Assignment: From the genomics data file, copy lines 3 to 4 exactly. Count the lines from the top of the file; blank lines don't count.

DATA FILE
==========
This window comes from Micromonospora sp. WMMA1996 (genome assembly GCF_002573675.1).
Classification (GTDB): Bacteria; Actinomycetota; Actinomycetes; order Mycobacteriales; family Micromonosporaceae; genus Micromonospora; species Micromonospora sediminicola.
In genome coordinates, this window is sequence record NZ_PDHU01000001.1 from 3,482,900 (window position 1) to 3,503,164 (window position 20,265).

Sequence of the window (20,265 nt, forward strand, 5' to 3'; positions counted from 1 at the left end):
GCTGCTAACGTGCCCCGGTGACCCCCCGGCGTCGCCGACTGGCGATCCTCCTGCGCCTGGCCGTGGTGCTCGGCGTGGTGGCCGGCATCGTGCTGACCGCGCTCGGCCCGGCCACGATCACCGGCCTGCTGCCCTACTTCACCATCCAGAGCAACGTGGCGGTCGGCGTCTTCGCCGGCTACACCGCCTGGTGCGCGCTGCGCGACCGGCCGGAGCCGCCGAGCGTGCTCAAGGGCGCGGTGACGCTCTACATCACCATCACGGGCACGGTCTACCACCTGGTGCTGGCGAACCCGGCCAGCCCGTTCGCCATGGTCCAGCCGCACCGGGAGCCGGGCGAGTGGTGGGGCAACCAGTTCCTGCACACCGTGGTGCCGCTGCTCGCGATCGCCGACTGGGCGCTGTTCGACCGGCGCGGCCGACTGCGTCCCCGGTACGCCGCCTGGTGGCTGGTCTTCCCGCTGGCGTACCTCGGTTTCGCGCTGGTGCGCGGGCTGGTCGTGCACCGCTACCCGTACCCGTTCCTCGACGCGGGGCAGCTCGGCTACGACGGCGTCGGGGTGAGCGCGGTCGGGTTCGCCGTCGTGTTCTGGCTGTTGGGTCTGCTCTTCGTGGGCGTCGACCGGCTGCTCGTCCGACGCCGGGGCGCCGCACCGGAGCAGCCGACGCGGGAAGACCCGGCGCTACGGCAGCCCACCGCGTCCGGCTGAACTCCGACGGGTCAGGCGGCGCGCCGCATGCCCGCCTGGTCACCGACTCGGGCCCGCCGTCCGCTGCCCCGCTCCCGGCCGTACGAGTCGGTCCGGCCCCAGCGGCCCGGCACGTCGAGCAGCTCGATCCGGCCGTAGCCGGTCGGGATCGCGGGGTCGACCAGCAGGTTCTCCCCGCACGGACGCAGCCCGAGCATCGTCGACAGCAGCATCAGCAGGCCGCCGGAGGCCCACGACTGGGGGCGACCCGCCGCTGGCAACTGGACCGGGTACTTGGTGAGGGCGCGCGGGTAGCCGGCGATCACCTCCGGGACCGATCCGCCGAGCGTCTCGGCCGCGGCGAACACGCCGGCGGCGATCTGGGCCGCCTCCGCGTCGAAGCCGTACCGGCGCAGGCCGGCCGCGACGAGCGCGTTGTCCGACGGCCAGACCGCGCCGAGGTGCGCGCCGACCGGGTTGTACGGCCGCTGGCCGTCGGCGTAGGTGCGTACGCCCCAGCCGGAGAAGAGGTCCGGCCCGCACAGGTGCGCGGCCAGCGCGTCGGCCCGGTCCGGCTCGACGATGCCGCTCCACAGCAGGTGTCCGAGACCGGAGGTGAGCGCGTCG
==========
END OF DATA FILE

In genome coordinates, this window is sequence record NZ_PDHU01000001.1 from 3,482,900 (window position 1) to 3,503,164 (window position 20,265).

Sequence of the window (20,265 nt, forward strand, 5' to 3'; positions counted from 1 at the left end):